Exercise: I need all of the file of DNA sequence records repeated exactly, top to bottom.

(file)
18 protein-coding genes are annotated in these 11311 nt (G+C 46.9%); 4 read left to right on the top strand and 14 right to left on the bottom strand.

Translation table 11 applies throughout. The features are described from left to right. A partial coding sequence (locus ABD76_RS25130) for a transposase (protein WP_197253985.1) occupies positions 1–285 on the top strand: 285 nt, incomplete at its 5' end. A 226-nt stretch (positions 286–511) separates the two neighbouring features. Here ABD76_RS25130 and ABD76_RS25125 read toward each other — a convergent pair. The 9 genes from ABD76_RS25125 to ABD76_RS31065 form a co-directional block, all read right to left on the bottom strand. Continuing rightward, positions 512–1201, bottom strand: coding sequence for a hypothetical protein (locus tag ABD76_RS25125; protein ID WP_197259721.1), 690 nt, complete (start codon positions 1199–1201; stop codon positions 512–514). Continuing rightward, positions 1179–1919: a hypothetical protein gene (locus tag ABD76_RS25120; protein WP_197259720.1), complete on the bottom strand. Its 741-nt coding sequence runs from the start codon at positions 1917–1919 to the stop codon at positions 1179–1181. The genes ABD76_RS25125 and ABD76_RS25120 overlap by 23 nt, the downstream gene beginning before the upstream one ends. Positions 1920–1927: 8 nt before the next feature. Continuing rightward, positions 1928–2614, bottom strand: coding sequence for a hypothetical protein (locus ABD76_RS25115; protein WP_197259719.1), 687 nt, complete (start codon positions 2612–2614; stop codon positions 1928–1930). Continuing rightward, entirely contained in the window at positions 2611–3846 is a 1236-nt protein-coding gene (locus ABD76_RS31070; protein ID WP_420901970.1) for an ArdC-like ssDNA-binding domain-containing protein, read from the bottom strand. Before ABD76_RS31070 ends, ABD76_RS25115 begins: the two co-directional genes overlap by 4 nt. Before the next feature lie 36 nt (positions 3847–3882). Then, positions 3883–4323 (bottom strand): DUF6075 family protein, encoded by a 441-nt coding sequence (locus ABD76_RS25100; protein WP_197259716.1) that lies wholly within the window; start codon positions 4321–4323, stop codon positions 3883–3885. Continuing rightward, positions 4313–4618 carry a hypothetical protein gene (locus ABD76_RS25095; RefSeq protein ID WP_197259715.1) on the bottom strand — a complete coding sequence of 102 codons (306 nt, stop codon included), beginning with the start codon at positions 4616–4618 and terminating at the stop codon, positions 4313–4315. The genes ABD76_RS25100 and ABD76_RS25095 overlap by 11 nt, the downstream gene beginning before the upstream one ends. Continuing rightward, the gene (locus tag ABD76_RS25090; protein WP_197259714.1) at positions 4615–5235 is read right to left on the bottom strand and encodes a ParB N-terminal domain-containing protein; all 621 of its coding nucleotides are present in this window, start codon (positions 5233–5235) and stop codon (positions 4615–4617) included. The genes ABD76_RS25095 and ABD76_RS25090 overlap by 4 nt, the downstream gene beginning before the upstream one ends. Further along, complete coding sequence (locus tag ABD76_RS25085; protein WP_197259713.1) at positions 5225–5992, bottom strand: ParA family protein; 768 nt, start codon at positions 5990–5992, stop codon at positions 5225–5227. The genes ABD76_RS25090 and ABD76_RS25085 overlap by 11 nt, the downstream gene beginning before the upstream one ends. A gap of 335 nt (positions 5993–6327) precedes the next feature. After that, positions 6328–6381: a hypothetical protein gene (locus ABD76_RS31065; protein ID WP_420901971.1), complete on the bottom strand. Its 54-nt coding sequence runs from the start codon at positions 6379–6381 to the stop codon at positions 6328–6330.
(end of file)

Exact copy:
18 protein-coding genes are annotated in these 11311 nt (G+C 46.9%); 4 read left to right on the top strand and 14 right to left on the bottom strand.

Translation table 11 applies throughout. The features are described from left to right. A partial coding sequence (locus ABD76_RS25130) for a transposase (protein WP_197253985.1) occupies positions 1–285 on the top strand: 285 nt, incomplete at its 5' end. A 226-nt stretch (positions 286–511) separates the two neighbouring features. Here ABD76_RS25130 and ABD76_RS25125 read toward each other — a convergent pair. The 9 genes from ABD76_RS25125 to ABD76_RS31065 form a co-directional block, all read right to left on the bottom strand. Continuing rightward, positions 512–1201, bottom strand: coding sequence for a hypothetical protein (locus tag ABD76_RS25125; protein ID WP_197259721.1), 690 nt, complete (start codon positions 1199–1201; stop codon positions 512–514). Continuing rightward, positions 1179–1919: a hypothetical protein gene (locus tag ABD76_RS25120; protein WP_197259720.1), complete on the bottom strand. Its 741-nt coding sequence runs from the start codon at positions 1917–1919 to the stop codon at positions 1179–1181. The genes ABD76_RS25125 and ABD76_RS25120 overlap by 23 nt, the downstream gene beginning before the upstream one ends. Positions 1920–1927: 8 nt before the next feature. Continuing rightward, positions 1928–2614, bottom strand: coding sequence for a hypothetical protein (locus ABD76_RS25115; protein WP_197259719.1), 687 nt, complete (start codon positions 2612–2614; stop codon positions 1928–1930). Continuing rightward, entirely contained in the window at positions 2611–3846 is a 1236-nt protein-coding gene (locus ABD76_RS31070; protein ID WP_420901970.1) for an ArdC-like ssDNA-binding domain-containing protein, read from the bottom strand. Before ABD76_RS31070 ends, ABD76_RS25115 begins: the two co-directional genes overlap by 4 nt. Before the next feature lie 36 nt (positions 3847–3882). Then, positions 3883–4323 (bottom strand): DUF6075 family protein, encoded by a 441-nt coding sequence (locus ABD76_RS25100; protein WP_197259716.1) that lies wholly within the window; start codon positions 4321–4323, stop codon positions 3883–3885. Continuing rightward, positions 4313–4618 carry a hypothetical protein gene (locus ABD76_RS25095; RefSeq protein ID WP_197259715.1) on the bottom strand — a complete coding sequence of 102 codons (306 nt, stop codon included), beginning with the start codon at positions 4616–4618 and terminating at the stop codon, positions 4313–4315. The genes ABD76_RS25100 and ABD76_RS25095 overlap by 11 nt, the downstream gene beginning before the upstream one ends. Continuing rightward, the gene (locus tag ABD76_RS25090; protein WP_197259714.1) at positions 4615–5235 is read right to left on the bottom strand and encodes a ParB N-terminal domain-containing protein; all 621 of its coding nucleotides are present in this window, start codon (positions 5233–5235) and stop codon (positions 4615–4617) included. The genes ABD76_RS25095 and ABD76_RS25090 overlap by 4 nt, the downstream gene beginning before the upstream one ends. Further along, complete coding sequence (locus tag ABD76_RS25085; protein WP_197259713.1) at positions 5225–5992, bottom strand: ParA family protein; 768 nt, start codon at positions 5990–5992, stop codon at positions 5225–5227. The genes ABD76_RS25090 and ABD76_RS25085 overlap by 11 nt, the downstream gene beginning before the upstream one ends. A gap of 335 nt (positions 5993–6327) precedes the next feature. After that, positions 6328–6381: a hypothetical protein gene (locus ABD76_RS31065; protein ID WP_420901971.1), complete on the bottom strand. Its 54-nt coding sequence runs from the start codon at positions 6379–6381 to the stop codon at positions 6328–6330.